Building resilience in young people at a time of change  

Building resilience in young people at a time of change  

What is resilience?

Resilience is the ability to be strong when faced with difficulty and to come through hard situations stronger than ever.

‘You can’t stop the waves but you can learn to become a better surfer’

Helping young people to become more resilient and able to deal with change in a positive way is the ethos at the heart of Jon Egging Trust youth engagement programmes. For this reason, we would like to share some tips for parents, carers and teachers to help young people cope with the dramatic changes we are all experiencing.

Depending on age, people respond differently to change

Change can be exciting and scary at the same time. We all react to the need to change in different ways.

We learn our preferred way to respond to change as we age and therefore responding to change as a family will have parents and young people adapting at different rates. This can make dealing with change as a family more challenging.

Some important considerations when undergoing change with your family or students

Face the fear

Fear is normal; it is normal to be afraid because we don’t really know what we are dealing with at the moment and everyone is experiencing shock to some extent.

Young people pick up on fear – constant discussions about illness and death toll on TV and social media as well as discussions at home about shortages of essential items such as food, along with the need for self-solation will have an impact on young people. Young people will also have their own fears about the current situation. They will be concerned about how Covid -19 will impact their parents, grandparents and other loved ones. Young people will also benefit from being given clear information about what is happening and being involved in discussions about what can be done. Being supported to contribute ideas and opinions on what to do and how to structure the day will increase young people’s sense of involvement and help reduce their fears.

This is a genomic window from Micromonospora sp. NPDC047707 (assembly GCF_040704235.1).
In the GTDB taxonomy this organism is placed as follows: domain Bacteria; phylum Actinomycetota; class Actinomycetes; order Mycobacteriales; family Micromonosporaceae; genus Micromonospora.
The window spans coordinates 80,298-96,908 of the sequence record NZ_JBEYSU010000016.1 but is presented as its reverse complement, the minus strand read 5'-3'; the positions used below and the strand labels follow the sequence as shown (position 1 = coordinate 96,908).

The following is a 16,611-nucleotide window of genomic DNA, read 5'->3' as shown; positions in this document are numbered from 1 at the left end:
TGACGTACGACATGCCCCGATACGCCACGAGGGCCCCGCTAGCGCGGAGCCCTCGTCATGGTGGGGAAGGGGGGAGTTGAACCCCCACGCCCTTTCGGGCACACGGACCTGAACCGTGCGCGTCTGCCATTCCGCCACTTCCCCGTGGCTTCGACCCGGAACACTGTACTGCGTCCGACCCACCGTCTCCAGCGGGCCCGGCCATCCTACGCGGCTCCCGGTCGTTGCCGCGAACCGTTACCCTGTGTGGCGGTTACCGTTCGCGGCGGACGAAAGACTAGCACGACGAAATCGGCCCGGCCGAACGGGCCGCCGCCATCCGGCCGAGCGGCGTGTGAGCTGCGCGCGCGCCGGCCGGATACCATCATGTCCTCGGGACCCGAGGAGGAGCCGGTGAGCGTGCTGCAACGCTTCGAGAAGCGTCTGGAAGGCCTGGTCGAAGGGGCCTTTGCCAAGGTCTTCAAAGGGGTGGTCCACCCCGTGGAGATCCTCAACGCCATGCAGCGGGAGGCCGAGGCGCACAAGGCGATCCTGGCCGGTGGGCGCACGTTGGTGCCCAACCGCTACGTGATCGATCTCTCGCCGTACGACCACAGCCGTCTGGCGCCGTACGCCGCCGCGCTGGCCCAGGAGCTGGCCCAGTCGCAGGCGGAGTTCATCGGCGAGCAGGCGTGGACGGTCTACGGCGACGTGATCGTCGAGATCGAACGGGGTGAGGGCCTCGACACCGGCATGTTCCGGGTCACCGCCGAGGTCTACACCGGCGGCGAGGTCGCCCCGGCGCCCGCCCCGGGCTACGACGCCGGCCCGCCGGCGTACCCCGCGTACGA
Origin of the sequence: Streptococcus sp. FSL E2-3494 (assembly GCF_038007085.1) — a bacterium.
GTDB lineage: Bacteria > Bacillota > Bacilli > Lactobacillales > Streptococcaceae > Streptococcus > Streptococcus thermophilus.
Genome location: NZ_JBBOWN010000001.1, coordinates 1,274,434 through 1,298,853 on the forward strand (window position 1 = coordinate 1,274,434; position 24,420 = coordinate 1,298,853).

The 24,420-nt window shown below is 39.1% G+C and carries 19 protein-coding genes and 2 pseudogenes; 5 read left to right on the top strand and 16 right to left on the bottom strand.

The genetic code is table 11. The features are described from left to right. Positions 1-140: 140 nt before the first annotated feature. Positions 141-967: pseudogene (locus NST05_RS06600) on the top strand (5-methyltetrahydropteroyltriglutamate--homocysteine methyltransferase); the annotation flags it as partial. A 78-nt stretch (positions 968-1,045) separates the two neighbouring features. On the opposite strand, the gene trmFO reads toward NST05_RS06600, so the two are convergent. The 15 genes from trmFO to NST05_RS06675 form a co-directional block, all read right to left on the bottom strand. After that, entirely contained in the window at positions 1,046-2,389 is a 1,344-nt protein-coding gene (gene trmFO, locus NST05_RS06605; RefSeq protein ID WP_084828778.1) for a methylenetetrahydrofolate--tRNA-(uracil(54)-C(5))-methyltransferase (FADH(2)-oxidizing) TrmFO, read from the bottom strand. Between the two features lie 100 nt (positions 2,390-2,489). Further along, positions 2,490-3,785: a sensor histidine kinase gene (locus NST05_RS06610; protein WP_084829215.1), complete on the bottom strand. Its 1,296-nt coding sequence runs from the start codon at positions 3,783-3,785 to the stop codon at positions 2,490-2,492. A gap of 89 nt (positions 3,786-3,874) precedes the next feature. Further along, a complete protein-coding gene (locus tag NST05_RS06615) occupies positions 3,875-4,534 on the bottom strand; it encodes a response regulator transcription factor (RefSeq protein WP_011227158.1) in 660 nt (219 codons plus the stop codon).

Try and make the decision to check the news just once or twice a day and also not spend all day talking about what is happening. Keeping an eye on the news all the time, having it on in the background at home, or using it as the focus for conversations with friends and family activates the nervous system and the stress hormone cortisol, and the negative energy created by this needs to be released. Instead use the time to be curious about the world. Ask family about their favourite adventure; watch a documentary on a county they have never visited; go outside and look closely at nature, encourage them to ask questions and go home and look up what you have seen.

Help the young people you support to accept the range of emotions the current situation is causing. As well as allowing yourself and them to be afraid, it is important to speak out and talk about the fear you and people in your family are feeling.  By talking about fear we avoid it turning into anger. Feeling angry is also inevitable at this time. Getting cross is an easy and quick way to release the angry feeling but its effect on those around us can be very damaging and long-lasting. If you are angry ask yourself ‘will what I am angry about matter in 5mins or 5 hours’. It might still matter later in the day but asking this question or encouraging those around you to ask this question when they start to feel anger well up will either help dissipate it or it will mean when they come to discuss it, the discussion can focus on feelings rather than letting anger dominate. You could also try taking yourself to another room or space to focus on your breathing. Stopping for a minute helps you focus on the here and now and breathing when angry can help settle how you are feeling before anger gets the better of you.

If the young people you are with are getting angry try asking them what are they afraid of and make sure you listen and recognise those fears.  At this time love, support and reassurance is important.

Try and make plans together